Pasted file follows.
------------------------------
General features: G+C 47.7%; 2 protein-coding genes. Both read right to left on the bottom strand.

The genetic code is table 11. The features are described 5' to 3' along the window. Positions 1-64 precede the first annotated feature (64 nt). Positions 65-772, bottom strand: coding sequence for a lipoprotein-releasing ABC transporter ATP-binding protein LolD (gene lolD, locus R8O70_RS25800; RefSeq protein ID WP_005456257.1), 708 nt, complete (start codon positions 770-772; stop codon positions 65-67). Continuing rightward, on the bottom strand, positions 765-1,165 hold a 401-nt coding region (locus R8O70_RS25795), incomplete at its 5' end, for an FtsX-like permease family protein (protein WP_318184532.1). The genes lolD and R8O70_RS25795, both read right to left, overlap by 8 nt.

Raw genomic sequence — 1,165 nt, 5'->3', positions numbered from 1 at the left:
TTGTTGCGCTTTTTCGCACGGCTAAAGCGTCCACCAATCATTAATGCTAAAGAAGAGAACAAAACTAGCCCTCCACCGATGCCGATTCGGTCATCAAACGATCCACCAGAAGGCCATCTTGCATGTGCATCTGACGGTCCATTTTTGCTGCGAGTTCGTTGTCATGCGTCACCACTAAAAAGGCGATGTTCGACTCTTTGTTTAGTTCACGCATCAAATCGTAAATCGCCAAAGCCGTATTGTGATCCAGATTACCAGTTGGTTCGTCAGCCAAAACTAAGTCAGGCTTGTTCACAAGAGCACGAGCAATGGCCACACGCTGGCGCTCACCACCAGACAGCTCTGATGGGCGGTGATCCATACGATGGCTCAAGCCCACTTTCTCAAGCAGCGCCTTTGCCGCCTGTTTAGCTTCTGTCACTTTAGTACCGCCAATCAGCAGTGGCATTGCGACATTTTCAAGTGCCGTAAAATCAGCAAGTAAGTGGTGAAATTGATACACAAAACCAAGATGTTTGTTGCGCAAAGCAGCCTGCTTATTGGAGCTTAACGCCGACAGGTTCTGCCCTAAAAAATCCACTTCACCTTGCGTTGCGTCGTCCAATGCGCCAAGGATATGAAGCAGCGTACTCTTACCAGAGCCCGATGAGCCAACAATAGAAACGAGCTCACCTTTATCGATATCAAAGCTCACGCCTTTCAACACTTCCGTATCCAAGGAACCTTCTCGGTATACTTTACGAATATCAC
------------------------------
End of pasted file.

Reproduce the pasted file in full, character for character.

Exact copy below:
General features: G+C 47.7%; 2 protein-coding genes. Both read right to left on the bottom strand.

The genetic code is table 11. The features are described 5' to 3' along the window. Positions 1-64 precede the first annotated feature (64 nt). Positions 65-772, bottom strand: coding sequence for a lipoprotein-releasing ABC transporter ATP-binding protein LolD (gene lolD, locus R8O70_RS25800; RefSeq protein ID WP_005456257.1), 708 nt, complete (start codon positions 770-772; stop codon positions 65-67). Continuing rightward, on the bottom strand, positions 765-1,165 hold a 401-nt coding region (locus R8O70_RS25795), incomplete at its 5' end, for an FtsX-like permease family protein (protein WP_318184532.1). The genes lolD and R8O70_RS25795, both read right to left, overlap by 8 nt.

Raw genomic sequence — 1,165 nt, 5'->3', positions numbered from 1 at the left:
TTGTTGCGCTTTTTCGCACGGCTAAAGCGTCCACCAATCATTAATGCTAAAGAAGAGAACAAAACTAGCCCTCCACCGATGCCGATTCGGTCATCAAACGATCCACCAGAAGGCCATCTTGCATGTGCATCTGACGGTCCATTTTTGCTGCGAGTTCGTTGTCATGCGTCACCACTAAAAAGGCGATGTTCGACTCTTTGTTTAGTTCACGCATCAAATCGTAAATCGCCAAAGCCGTATTGTGATCCAGATTACCAGTTGGTTCGTCAGCCAAAACTAAGTCAGGCTTGTTCACAAGAGCACGAGCAATGGCCACACGCTGGCGCTCACCACCAGACAGCTCTGATGGGCGGTGATCCATACGATGGCTCAAGCCCACTTTCTCAAGCAGCGCCTTTGCCGCCTGTTTAGCTTCTGTCACTTTAGTACCGCCAATCAGCAGTGGCATTGCGACATTTTCAAGTGCCGTAAAATCAGCAAGTAAGTGGTGAAATTGATACACAAAACCAAGATGTTTGTTGCGCAAAGCAGCCTGCTTATTGGAGCTTAACGCCGACAGGTTCTGCCCTAAAAAATCCACTTCACCTTGCGTTGCGTCGTCCAATGCGCCAAGGATATGAAGCAGCGTACTCTTACCAGAGCCCGATGAGCCAACAATAGAAACGAGCTCACCTTTATCGATATCAAAGCTCACGCCTTTCAACACTTCCGTATCCAAGGAACCTTCTCGGTATACTTTACGAATATCAC